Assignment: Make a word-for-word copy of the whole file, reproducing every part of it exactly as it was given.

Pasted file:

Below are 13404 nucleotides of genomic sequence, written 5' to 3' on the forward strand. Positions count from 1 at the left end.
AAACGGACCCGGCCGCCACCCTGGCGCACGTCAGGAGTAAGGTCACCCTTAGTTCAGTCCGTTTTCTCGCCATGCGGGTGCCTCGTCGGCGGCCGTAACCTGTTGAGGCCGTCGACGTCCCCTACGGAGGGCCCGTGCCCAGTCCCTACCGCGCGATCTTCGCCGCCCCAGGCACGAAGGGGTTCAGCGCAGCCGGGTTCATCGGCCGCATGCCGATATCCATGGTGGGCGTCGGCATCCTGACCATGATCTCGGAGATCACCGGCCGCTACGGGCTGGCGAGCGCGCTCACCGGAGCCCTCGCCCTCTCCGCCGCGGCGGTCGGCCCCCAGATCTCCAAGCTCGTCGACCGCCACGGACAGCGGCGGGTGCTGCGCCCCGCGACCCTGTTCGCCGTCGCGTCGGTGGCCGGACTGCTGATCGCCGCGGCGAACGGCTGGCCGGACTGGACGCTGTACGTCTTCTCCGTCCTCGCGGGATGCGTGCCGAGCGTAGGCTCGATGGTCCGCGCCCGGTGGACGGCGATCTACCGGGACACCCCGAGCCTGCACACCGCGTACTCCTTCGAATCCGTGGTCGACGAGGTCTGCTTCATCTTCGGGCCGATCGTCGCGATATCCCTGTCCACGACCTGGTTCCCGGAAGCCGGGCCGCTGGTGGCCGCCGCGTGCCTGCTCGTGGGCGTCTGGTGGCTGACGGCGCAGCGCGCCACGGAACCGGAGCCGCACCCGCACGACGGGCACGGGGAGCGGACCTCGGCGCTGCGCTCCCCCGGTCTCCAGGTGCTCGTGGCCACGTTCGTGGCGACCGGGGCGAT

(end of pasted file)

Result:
Below are 13404 nucleotides of genomic sequence, written 5' to 3' on the forward strand. Positions count from 1 at the left end.
AAACGGACCCGGCCGCCACCCTGGCGCACGTCAGGAGTAAGGTCACCCTTAGTTCAGTCCGTTTTCTCGCCATGCGGGTGCCTCGTCGGCGGCCGTAACCTGTTGAGGCCGTCGACGTCCCCTACGGAGGGCCCGTGCCCAGTCCCTACCGCGCGATCTTCGCCGCCCCAGGCACGAAGGGGTTCAGCGCAGCCGGGTTCATCGGCCGCATGCCGATATCCATGGTGGGCGTCGGCATCCTGACCATGATCTCGGAGATCACCGGCCGCTACGGGCTGGCGAGCGCGCTCACCGGAGCCCTCGCCCTCTCCGCCGCGGCGGTCGGCCCCCAGATCTCCAAGCTCGTCGACCGCCACGGACAGCGGCGGGTGCTGCGCCCCGCGACCCTGTTCGCCGTCGCGTCGGTGGCCGGACTGCTGATCGCCGCGGCGAACGGCTGGCCGGACTGGACGCTGTACGTCTTCTCCGTCCTCGCGGGATGCGTGCCGAGCGTAGGCTCGATGGTCCGCGCCCGGTGGACGGCGATCTACCGGGACACCCCGAGCCTGCACACCGCGTACTCCTTCGAATCCGTGGTCGACGAGGTCTGCTTCATCTTCGGGCCGATCGTCGCGATATCCCTGTCCACGACCTGGTTCCCGGAAGCCGGGCCGCTGGTGGCCGCCGCGTGCCTGCTCGTGGGCGTCTGGTGGCTGACGGCGCAGCGCGCCACGGAACCGGAGCCGCACCCGCACGACGGGCACGGGGAGCGGACCTCGGCGCTGCGCTCCCCCGGTCTCCAGGTGCTCGTGGCCACGTTCGTGGCGACCGGGGCGAT